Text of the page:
Unlike other legal systems—such as Swiss law (Art 3(2) of the Cartel Act) or German law prior to the 7th Amendment of the Act against Restraints of Competition in 2005 (§§ 17 and 18 ARC, old version)—primary Union law does not contain any special rules for intellectual property rights. Articles 101 ff TFEU/81 ff EC are applicable without restriction to the acquisition, exercise and exploitation of industrial property rights and copyright if the elements of these provisions are satisfied. Previous attempts in the literature to remove intellectual property rights and their contractual or unilateral exploitation from the application of competition law have been unambiguously rejected by the ECJ. By doing that, the court has developed a distinction between the existence of the right, unaffected by Union law, and its exercise, which can be regulated by Union law (ECJ Joined Cases 56 and 58/64 – Grundig v Consten  ECR 321). Since the concrete existence of an intellectual property right is manifested precisely in the right to exercise it, this distinction, however, is hardly more than an empty formula. Of decisive importance for the competition law assessment of the exclusionary powers inherent to intellectual property rights is rather the question whether their exercise is necessary to safeguard rights that constitute the specific subject matter of the particular right. However, the court does not limit itself to the formal reference to the specific subject matter of the proprietary right, but instead always carries out an analysis of the legal and commercial context of the conduct in question.
Unlike at the national level, the search for criteria to solve the conflict between intellectual property and competition protection at Union level faces a further obstacle, namely the requirement to maintain cross-border trade. The particular market integration function of the EC competition rules (competition (internal market)) has had a strong effect on their application to restrictions of competition linked to intellectual property rights. Thus from the very start, competition rules focused on agreements concerning the exploitation of intellectual property rights aimed at or resulting in a compartmentalization of national markets. As early as 1966, the ECJ held that the agreement between Grundig and Consten concerning the registration of the trademark GINT in France was incompatible with the competition rules of the Union, since its purpose was to ensure that Consten as sole distributor enjoyed absolute territorial protection against parallel imports (intellectual property (exhaustion of rights)). In the application of the competition rules to license agreements, a particularly important objective of the European Commission and the Union courts has been to reconcile the right holder’s freedom to dispose of the right with the European integration policy aim to merge national markets. As a basic principle, the rule in the Union is that the assertion of intellectual property rights by the parties to a licence must not go beyond the degree of territorial protection permitted by competition law. Accordingly, licence clauses that aim at excessive territorial protection will deprive the entire agreement of the benefit of the block exemption (block exemption regulations).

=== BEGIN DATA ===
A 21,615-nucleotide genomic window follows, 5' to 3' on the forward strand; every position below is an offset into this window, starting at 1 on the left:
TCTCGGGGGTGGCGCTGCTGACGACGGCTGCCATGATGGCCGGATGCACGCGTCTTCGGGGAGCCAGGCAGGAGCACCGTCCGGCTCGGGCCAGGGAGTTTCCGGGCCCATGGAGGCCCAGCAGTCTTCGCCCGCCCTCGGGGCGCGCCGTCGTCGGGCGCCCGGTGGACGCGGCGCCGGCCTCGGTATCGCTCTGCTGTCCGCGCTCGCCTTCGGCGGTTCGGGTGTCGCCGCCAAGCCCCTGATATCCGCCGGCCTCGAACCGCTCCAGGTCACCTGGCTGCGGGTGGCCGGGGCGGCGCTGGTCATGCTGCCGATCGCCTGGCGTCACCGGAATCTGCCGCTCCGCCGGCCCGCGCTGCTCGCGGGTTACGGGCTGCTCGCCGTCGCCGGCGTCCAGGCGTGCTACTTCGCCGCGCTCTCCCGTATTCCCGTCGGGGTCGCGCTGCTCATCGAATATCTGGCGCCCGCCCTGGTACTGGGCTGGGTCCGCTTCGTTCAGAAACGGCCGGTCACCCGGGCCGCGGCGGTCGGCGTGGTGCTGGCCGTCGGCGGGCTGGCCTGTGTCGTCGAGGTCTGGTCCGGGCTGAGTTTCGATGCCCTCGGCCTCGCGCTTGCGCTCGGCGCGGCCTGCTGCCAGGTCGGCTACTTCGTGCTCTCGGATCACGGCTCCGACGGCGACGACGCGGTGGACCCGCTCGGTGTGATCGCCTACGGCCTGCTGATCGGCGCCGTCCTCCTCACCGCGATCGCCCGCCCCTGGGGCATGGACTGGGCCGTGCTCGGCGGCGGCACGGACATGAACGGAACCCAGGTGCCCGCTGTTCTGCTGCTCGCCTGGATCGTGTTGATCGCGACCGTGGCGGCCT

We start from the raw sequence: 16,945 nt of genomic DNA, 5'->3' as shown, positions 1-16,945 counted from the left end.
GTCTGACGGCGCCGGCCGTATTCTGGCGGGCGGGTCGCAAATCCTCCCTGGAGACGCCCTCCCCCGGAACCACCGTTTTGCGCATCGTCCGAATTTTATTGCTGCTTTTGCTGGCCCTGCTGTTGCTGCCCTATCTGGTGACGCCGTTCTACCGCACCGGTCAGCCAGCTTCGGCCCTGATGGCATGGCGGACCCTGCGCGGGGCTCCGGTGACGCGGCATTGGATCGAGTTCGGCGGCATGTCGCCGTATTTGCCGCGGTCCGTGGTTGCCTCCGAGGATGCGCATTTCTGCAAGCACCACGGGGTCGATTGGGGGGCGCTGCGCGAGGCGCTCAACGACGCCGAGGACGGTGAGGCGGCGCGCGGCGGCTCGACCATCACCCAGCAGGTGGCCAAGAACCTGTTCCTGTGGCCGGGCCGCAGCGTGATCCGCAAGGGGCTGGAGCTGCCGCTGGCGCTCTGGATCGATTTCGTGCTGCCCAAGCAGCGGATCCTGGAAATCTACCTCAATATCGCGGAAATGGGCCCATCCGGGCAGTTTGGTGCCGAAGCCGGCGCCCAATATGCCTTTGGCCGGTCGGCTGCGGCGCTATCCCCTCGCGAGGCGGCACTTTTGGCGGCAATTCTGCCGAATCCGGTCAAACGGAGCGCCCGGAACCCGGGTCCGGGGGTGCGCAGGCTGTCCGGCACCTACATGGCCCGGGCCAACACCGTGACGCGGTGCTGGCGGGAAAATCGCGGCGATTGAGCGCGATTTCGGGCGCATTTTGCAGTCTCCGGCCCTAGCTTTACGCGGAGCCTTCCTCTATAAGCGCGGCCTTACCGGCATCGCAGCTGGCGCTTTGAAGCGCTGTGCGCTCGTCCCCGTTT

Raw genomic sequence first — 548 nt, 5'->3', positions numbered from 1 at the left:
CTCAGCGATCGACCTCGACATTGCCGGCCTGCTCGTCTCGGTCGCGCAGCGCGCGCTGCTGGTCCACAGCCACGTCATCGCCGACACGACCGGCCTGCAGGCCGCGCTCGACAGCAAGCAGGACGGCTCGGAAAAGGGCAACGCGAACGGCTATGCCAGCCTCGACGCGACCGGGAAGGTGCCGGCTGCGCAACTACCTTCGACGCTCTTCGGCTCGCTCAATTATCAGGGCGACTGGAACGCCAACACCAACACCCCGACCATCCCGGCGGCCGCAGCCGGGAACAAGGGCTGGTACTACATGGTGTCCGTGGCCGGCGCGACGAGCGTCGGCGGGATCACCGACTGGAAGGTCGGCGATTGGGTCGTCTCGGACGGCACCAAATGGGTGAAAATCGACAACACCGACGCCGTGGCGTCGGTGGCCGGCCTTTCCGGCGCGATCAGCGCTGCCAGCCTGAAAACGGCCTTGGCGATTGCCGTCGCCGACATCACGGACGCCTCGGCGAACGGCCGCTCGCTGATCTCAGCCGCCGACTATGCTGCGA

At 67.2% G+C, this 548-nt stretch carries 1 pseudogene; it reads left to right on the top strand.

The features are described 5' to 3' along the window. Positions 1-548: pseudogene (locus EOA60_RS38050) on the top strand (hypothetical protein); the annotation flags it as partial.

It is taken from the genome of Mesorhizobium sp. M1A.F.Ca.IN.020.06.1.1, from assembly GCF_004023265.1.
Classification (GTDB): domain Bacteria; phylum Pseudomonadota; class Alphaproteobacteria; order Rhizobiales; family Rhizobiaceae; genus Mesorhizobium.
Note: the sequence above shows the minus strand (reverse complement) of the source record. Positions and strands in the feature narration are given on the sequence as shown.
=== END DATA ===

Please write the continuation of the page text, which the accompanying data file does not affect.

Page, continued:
The EU competition law reforms that have been implemented since the end of the 1990s in the light of a more economic approach have also extended to the assessment of restrictions of competition related to intellectual property rights. This development has particularly affected the competition rules applicable to licensing agreements. The Technology Transfer Block Exemption Regulation (TTBER) (Reg 772/ 2004) that entered into effect in May 2004 transfers the market share model to the field of technology transfer agreements and requires as the central criterion for exemption that specific market share thresholds are not exceeded (see 3. below). In the field of unilateral conduct too, the European Commission intends to subject conduct based on intellectual property rights on the part of a market dominant enterprise to an economics-oriented approach. Thus the Communication on Guidance on the enforcement priorities to abusive exclusionary conduct published by DG Competition at the end of 2008 deals with the refusal to grant a license as a particular form of refusal to supply. Yet, the Commission is bound in this area by the narrow criteria developed by the Union courts (see 4. below)